Environmental constraints refer to physical factors surrounding learners, shaping certain or limiting behavior (Rosengren and Braswell, 2003). Examples of environmental constraints include the size of a space, temperature or social factors such as peer groups (Hopper, 2012). Within instrumental and vocal music learning, environmental constraints are e.g., the acoustics of a room, or a peer group's musical preferences. Secondly, organismic constraints refer to the characteristics of an individual such as the physical structure of a person's hand, the level of perceptual, emotional and cognitive functioning, the degree a person is able to self-regulate and motivate, or the amount of muscle strength a person has developed (Renshaw and Chow, 2019). In relation to instrumental and vocal music learning, organismic constraints are, for example, handedness, lung capacity, or, the musician's motivation to achieve a specific goal. Finally, task constraints are mediated by a teacher or peer and include the goal of a specific task, providing feedback on the task, asking questions, or the materials used during a learning experience (Rosengren and Braswell, 2003; Hopper, 2012). In instrumental and vocal music learning, a teacher can mediate a task constraint for instance by inviting a learner to interpret a specific musical passage in different ways.

In a learning situation, the environmental, organismic and task constraints interact and configure in a certain way, determining a set of possible outcomes a learner is able to produce (Rosengren and Braswell, 2003; Schiavio and Van der Schyff, 2018). In general, the objective of a constraint-led approach to teaching is to optimize the learner's opportunities to develop cognitive or motoric skills that are both task appropriate and suited to the learner's organismic constraints (Abrahamson and Sánchez-García, 2016). In adapting to the particulars of an individual learning process, music teachers can introduce different types of constraints, amongst others through the use of their body. On the one hand, teachers can function as an environmental constraint through scaffolding in a physical way during the process of learning (Abrahamson and Sánchez-García, 2016). On the other hand, by introducing task constraints through for example gestures and touch, they can also guide the learner's search for motor-action solutions in more directive ways (Abrahamson and Sánchez-García, 2016). Figure 1 presents an overview of the constraint-led approach to teaching and learning.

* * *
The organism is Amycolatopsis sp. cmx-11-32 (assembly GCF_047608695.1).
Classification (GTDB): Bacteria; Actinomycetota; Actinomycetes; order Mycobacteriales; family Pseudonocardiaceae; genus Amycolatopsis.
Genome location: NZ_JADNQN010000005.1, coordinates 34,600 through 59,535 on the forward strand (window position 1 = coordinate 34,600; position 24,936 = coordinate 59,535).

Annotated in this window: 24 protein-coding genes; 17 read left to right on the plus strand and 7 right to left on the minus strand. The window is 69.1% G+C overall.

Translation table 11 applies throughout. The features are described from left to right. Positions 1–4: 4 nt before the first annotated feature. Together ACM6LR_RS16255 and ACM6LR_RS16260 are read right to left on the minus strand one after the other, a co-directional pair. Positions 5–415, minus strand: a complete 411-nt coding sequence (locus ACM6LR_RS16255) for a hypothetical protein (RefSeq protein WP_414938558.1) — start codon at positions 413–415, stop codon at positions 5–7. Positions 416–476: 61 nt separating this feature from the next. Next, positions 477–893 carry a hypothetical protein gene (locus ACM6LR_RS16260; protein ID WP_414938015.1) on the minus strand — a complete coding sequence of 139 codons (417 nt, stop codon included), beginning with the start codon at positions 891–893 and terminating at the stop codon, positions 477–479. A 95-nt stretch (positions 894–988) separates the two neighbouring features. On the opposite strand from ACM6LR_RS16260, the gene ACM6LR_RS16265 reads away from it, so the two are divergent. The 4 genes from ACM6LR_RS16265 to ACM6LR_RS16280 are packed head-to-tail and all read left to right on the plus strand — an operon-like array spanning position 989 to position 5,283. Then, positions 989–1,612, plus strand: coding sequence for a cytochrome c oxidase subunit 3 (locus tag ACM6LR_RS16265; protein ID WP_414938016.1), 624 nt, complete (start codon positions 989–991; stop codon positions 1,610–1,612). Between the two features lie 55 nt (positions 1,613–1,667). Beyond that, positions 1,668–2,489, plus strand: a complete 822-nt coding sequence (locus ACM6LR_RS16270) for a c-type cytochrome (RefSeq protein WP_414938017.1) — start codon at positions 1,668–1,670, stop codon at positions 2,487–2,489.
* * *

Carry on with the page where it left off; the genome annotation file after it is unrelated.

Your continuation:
FIGURE 1
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Figure 1. Learning occurs within the learner-content-teacher triad, whereby the interaction between learner and learning content is shaped through the manipulation of a set of constraints. Through task design (e.g., tools and activities), the teacher creates a powerful learning environment. Within this learning environment, the teacher's bodily involvement affects and is part of the task-related and environmental constraints. Thereby, the teacher creates affordances that support the learner's attunement to the learning content and that provide the action possibilities that lead to desired learning outcomes.

In the following paragraphs, we focus on constraints as introduced by the instrumental and vocal teacher's bodily involvement in the interaction with the learner: physical modeling, action demonstration, pedagogical gestures, and touch.

Action Demonstration and Physical Modeling